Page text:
Jean Sibelius
(1865-1957)

In the late 19th century, Jean Sibelius became one of the first composers to utilize authentic Finnish sources to develop a unique musical character for Finland within classical compositions and promote the country’s reputation throughout the musical community. The quintessential romantic composer of his country, his rustic national style is characterized by short repetitive melodic phrases in narrow intervals, unorthodox treatment of triadic harmonies, and strong modal contours based on Finnish folk tunes. Sibelius’s music features these most notably in his epic work: Kullervo. This piece in five movements was inspired by the epic Finnish poem cycle “Kalevala” written by Elias Loennrot, and solidified Sibelius as the truest musical representation of Finnish nationalism.

Born Johan Christian Julius Sibelius, he entered the world during a time when Finland was already a grand duchy of governing Russia, but previously had been ruled by Sweden for centuries. Consequently, with Swedish still the official language, there was a large gap between the Swedish-speaking elite and the Finnish-speaking rustic working class who were striving to create a uniquely Finnish culture and encourage independence. From a Swedish-speaking family, Sibelius progressed as a young man through musical study, first performing with his siblings and even studying performance at the Helsinki Music Institute, though he preferred improvisation to disciplined study and his timid temperament continuously found him drawn towards composition. At the institute he became protégé to Martin Wegelius and began composing a number of small chamber works with Nordic influences, including his first nationalistic piece: a set of variations on Finnish folk tunes. In his last year at the institute, he was introduced to the Jaernefel brothers, whose younger sister, Aino, would become his future wife. As supporters of the Finnish nationalist movement, the Jaernefel family promoted the belief that pride in all things Finnish was an essential part of the path to independence from Russia. This political influence led to Aino’s persistent encouragement for Sibelius to compose more Finnish-language pieces.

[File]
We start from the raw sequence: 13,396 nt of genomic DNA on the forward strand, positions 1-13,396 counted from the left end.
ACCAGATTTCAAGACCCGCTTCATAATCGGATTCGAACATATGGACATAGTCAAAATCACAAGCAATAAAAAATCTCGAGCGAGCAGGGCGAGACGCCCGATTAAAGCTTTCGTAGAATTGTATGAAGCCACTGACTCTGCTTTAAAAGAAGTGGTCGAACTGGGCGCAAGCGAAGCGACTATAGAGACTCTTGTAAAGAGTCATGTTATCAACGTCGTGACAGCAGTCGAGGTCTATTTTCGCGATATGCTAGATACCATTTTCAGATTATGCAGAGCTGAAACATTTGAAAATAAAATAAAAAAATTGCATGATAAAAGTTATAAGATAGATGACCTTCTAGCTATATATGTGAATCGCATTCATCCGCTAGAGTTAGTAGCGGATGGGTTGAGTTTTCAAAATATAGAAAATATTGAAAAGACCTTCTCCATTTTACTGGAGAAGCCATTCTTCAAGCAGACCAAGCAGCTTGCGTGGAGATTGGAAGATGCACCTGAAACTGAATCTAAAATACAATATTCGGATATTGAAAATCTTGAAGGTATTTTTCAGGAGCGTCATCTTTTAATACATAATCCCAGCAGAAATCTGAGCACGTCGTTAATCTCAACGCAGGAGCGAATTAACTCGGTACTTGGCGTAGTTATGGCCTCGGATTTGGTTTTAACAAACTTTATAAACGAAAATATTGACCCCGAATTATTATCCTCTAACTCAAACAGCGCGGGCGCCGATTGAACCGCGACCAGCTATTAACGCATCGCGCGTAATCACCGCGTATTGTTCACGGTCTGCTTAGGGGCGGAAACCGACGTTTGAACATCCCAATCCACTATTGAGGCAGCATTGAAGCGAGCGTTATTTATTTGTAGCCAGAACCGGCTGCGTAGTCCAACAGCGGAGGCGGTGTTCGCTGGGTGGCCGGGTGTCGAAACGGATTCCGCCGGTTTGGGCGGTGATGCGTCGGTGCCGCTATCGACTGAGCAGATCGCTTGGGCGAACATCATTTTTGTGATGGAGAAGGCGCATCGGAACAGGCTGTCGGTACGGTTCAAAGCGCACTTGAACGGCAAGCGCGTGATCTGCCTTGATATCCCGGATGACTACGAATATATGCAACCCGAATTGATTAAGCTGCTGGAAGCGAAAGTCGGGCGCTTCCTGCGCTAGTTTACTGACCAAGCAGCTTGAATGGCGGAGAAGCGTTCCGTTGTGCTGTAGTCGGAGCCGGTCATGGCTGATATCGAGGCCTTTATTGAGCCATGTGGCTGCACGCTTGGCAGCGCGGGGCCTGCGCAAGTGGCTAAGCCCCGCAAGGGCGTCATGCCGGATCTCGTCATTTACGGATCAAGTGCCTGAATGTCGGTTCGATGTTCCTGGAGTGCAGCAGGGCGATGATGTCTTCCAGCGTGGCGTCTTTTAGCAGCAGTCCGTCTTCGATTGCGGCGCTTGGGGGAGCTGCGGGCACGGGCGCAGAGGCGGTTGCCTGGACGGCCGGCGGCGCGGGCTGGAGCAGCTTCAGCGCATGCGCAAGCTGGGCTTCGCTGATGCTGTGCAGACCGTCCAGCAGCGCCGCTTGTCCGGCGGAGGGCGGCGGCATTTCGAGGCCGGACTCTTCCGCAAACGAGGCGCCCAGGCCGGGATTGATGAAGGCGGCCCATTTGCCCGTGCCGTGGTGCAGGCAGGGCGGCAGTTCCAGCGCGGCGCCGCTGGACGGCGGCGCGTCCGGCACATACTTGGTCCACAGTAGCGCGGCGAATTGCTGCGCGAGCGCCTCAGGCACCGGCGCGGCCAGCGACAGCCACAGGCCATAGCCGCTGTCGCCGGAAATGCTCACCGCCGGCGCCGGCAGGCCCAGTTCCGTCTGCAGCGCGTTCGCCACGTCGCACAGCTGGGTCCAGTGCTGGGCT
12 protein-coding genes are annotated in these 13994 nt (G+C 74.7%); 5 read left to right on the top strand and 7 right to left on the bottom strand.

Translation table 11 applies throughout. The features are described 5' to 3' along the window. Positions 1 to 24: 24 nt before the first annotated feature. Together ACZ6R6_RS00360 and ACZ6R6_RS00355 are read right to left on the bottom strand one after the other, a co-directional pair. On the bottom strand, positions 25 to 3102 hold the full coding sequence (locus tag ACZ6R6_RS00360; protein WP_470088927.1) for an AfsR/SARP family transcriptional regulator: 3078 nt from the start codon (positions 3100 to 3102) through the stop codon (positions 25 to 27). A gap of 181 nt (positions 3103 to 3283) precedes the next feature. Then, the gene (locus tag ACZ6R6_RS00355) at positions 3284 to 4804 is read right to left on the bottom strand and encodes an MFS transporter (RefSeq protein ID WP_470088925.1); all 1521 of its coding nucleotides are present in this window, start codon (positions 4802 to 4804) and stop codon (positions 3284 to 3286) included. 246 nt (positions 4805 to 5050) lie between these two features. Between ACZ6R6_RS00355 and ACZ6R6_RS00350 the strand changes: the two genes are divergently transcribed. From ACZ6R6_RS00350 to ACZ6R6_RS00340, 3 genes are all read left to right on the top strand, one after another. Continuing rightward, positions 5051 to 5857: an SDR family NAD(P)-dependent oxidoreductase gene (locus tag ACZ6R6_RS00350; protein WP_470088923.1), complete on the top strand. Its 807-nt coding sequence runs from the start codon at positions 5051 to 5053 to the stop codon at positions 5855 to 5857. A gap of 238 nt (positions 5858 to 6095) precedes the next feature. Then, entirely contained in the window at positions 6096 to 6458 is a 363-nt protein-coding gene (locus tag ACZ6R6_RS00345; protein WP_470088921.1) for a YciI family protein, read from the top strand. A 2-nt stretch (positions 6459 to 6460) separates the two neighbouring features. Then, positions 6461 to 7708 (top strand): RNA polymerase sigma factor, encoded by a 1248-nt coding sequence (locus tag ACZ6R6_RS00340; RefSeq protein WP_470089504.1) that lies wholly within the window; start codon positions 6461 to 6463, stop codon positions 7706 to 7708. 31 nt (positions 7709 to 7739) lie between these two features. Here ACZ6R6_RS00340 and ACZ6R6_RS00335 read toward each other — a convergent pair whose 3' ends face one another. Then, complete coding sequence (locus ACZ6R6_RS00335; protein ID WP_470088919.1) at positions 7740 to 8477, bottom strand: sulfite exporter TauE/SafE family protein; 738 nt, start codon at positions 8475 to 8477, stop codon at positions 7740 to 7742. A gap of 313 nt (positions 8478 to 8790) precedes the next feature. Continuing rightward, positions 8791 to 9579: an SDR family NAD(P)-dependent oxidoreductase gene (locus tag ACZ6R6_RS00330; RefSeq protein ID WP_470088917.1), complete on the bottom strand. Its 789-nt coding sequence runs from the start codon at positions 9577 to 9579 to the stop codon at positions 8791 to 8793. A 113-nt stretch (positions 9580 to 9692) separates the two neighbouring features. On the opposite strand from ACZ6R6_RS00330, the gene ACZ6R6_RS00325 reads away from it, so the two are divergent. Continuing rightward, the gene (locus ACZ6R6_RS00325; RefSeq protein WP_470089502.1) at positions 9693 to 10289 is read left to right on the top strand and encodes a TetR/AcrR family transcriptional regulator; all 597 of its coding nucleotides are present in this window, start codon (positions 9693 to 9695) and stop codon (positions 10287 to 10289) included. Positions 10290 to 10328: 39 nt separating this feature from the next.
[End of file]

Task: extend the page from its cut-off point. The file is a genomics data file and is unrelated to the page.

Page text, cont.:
Sibelius’s own theories about the Finnish musical character were described during his lecture at the University of Helsinki in 1896. The lecture pointed to three main ideas: folk melodies and harmonies were produced from natural instincts developed through immersion in folk culture, the minor pentachord within Finnish folk music provided the most stable harmonic development, and the rune melodies of the Kalevalaic recitation were more complex than previously believed – not repetitive and static, but actually new and original through the individual reciters’ improvisation and personalization. These three ideas drove Sibelius to create his signature style, first seen in Kullervo. It was aggressively modern and filled with anti-traditional aspects and considered strange in comparison to his predecessors, which marked Sibelius’ deviation from the previous generation of composers. His style was characterized by vivid primitivism, personalized treatment of harmony, melody, and orchestral color, as well as musical continuity.

The Kullervo symphonic poem was the strongest submission of a purely Finnish musical work, and one of the composer’s most significant compositions. Continuing to develop the Kalevalaic style, his orchestral works that featured these characteristics have become some of his best known works such as the Lemminkaeinen Suite, the Swan of Tuonela especially, and of course Finlandia. His most significant orchestral works include seven symphonies, one violin concerto, several sets of incidental music and numerous tone poems. Sibelius would refine and perfect these featured musical characteristics, becoming known as the best example of a Finnish nationalist composer. After the war for independence, there was an increase of generous government support for newly thriving arts and musical developments, which perhaps lightened the heart of “Finland’s grand old man.” Though he became musically mute for decades before his death, he was respected throughout his life and is still revered throughout the country and the world for developing a uniquely Finnish style.

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